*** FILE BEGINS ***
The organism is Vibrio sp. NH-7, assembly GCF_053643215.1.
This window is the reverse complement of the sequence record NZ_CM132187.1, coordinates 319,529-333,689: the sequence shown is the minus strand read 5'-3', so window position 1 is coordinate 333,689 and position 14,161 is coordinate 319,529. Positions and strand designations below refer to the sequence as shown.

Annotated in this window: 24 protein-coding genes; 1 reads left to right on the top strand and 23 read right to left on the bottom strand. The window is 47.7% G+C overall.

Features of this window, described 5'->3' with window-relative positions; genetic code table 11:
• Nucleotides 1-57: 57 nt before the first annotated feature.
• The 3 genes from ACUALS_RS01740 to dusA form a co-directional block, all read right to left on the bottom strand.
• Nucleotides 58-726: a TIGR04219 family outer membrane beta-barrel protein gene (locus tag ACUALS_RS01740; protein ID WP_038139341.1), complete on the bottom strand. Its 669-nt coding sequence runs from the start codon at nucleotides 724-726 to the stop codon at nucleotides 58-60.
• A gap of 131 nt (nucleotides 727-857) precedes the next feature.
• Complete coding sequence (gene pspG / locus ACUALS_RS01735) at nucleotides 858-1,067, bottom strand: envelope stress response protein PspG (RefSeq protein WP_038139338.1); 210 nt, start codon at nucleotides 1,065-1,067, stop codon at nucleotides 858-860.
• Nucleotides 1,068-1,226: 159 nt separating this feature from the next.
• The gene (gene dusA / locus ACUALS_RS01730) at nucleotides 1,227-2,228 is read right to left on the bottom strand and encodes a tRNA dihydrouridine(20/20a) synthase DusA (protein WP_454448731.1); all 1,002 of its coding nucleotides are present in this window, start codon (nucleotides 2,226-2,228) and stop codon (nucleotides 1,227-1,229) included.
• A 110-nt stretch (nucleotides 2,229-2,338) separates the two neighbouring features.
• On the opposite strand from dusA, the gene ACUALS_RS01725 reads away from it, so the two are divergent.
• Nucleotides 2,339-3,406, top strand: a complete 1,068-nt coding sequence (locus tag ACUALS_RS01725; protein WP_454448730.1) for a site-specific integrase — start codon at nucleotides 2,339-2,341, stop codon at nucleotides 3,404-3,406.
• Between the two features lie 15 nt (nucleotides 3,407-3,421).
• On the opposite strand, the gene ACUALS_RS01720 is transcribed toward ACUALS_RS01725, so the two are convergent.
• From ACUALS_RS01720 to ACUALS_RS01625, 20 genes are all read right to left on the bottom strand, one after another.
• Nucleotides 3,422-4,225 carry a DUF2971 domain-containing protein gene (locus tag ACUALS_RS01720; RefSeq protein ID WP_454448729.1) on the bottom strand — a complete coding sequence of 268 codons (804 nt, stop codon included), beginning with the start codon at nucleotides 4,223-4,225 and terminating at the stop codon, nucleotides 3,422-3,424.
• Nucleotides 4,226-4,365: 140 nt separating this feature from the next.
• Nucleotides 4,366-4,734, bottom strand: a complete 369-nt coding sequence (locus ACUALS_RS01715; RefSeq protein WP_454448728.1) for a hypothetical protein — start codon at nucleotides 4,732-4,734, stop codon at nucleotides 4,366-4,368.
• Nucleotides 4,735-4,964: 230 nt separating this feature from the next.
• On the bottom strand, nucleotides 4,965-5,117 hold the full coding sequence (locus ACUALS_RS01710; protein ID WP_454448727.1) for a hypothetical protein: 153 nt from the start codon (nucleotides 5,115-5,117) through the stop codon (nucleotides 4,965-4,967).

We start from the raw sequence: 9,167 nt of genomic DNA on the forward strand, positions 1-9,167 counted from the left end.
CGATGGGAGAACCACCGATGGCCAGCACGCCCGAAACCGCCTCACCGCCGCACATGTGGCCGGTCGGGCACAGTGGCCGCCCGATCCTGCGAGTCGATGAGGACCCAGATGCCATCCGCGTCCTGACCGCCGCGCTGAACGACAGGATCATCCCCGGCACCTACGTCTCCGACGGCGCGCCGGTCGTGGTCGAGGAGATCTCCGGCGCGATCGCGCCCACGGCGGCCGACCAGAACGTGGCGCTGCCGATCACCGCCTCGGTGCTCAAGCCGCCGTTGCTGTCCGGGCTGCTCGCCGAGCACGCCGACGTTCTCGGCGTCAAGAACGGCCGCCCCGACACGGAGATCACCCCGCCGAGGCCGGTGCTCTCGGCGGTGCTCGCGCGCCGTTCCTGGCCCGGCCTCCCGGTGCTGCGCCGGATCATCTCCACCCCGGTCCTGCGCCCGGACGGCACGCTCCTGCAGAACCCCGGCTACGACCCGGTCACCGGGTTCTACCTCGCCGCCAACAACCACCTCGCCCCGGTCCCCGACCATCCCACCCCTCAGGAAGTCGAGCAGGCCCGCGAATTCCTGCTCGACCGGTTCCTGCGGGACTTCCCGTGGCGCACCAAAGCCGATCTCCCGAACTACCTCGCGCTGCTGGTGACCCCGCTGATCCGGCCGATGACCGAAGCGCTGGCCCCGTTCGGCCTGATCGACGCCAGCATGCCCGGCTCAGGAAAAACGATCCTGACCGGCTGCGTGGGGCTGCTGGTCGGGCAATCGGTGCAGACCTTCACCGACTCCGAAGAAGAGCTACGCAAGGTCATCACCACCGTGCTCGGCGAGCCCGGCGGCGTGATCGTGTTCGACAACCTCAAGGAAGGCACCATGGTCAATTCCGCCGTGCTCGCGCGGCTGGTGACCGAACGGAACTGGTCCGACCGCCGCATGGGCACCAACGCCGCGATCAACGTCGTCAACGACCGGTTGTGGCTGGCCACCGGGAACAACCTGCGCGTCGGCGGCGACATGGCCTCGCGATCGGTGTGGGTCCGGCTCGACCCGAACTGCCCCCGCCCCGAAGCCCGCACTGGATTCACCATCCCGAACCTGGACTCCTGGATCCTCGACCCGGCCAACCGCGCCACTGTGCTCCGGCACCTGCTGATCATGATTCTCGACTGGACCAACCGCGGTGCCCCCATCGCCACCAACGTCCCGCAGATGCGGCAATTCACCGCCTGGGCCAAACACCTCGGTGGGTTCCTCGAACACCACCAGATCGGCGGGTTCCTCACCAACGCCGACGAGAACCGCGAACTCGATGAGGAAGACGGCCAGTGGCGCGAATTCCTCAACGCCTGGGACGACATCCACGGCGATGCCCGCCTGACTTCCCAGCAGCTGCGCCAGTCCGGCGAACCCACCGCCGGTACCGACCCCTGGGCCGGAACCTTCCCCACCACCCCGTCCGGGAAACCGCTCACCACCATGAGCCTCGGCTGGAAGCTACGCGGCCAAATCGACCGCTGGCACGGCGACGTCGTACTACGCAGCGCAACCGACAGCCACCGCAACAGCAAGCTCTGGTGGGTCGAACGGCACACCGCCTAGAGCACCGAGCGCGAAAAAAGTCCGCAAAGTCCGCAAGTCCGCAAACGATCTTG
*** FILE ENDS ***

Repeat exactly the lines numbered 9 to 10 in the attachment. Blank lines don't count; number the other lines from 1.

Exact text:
• Complete coding sequence (gene pspG / locus ACUALS_RS01735) at nucleotides 858-1,067, bottom strand: envelope stress response protein PspG (RefSeq protein WP_038139338.1); 210 nt, start codon at nucleotides 1,065-1,067, stop codon at nucleotides 858-860.
• Nucleotides 1,068-1,226: 159 nt separating this feature from the next.